I spend a lot of time now on my archive, scanning in my negatives and doing the post-production, and pushing it out to different organizations. Last year there were events [with my work] in Paris and also at the Vitra Design Museum in Germany and I also have some work in a group show at the [London] Design Museum. There’s a lot of interest in rave right now, particularly with the 30-year anniversary of it, and a lot of younger people are looking back at that time. And the music is still relevant.

 

S: Presumably, you still have a number of images of well-known people that the world hasn’t seen? 

PJW: I’ve got thousands of negatives but I’ve only scanned a small amount. Sometimes I’ll be scanning some of the club nights and I’ll see Johnny Marr or Shaun Ryder or someone like that. So it’s great to go back and look through.

 

 

S: What’s your workflow like?

PJW: I’ve got about 35-40 A4 files stuffed full of negative sheets, most of which are numbered. I go through and find negatives to scan, and scan them at around 4000dpi so that each one produces a file measuring around 50MB. From there I select the good ones before I put them in a folder and start the post-production, getting rid of dust and scratches and things like that. Once that’s done, I upload them to the cloud to have a backup, then I think about putting them on the website and my online shop. It’s quite time-consuming to get from an original negative to a finished file.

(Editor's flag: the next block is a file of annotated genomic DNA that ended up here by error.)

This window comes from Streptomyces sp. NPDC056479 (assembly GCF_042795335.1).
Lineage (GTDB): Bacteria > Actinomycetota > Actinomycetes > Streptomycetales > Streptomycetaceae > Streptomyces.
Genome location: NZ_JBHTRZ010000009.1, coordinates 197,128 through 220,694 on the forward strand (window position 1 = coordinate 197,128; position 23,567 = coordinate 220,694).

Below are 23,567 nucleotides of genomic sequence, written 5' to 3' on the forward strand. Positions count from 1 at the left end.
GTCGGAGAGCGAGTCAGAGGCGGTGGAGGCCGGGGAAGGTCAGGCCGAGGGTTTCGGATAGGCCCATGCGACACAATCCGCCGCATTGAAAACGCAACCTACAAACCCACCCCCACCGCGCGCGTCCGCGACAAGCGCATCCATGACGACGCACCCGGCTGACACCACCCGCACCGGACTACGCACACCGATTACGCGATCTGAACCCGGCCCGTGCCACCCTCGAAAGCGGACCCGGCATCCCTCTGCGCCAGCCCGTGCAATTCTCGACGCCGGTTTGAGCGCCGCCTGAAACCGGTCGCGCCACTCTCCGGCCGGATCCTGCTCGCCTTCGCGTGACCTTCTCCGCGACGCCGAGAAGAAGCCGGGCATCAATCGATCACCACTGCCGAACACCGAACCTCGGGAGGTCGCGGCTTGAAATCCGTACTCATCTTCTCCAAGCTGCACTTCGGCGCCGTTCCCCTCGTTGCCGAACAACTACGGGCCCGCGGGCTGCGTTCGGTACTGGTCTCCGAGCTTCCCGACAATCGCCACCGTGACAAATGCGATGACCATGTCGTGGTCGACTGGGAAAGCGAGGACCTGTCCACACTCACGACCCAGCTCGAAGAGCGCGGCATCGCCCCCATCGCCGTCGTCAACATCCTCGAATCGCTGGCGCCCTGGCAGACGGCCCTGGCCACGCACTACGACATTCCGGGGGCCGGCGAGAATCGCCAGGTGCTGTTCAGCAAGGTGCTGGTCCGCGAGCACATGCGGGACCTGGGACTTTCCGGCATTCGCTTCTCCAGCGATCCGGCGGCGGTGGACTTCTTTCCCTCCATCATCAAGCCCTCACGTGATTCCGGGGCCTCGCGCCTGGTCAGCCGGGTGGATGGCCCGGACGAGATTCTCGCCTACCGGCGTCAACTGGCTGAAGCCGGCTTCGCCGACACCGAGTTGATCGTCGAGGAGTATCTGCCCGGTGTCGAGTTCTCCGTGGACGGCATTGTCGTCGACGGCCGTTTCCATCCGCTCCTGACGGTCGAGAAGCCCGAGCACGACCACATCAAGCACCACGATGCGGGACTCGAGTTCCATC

S: You must have enough for a hefty coffee-table book by now?

PJW: Yeah, definitely. I’ve been thinking about that for the last couple of years. There are a couple of publishers I’m thinking of approaching – I just want to get a really good selection and edit it down.

 

S: How did you come to use SmartFrame? Was it mainly for presentation or security? Or a bit of both?

PJW: It was a bit of both. Someone got in touch with me and asked for another copy of a t-shirt that had an image of [Happy Mondays members] Shaun and Bez that I’d taken. I explained that I’d never made a t-shirt – so obviously, someone has got that picture from somewhere, and not in great quality, and stuck that on a t-shirt and sold it. It’s been done quite a few times with merchandise; I’ll see a picture of something on Google and realize it’s my image.

 

 

So it’s about trying to protect the intellectual property of my images to stop them from being ripped off. Most people come to me and ask whether they can use an image, and then we agree on a fee. And that’s great because it’s extra income for something I spent a lot of time working on many years ago.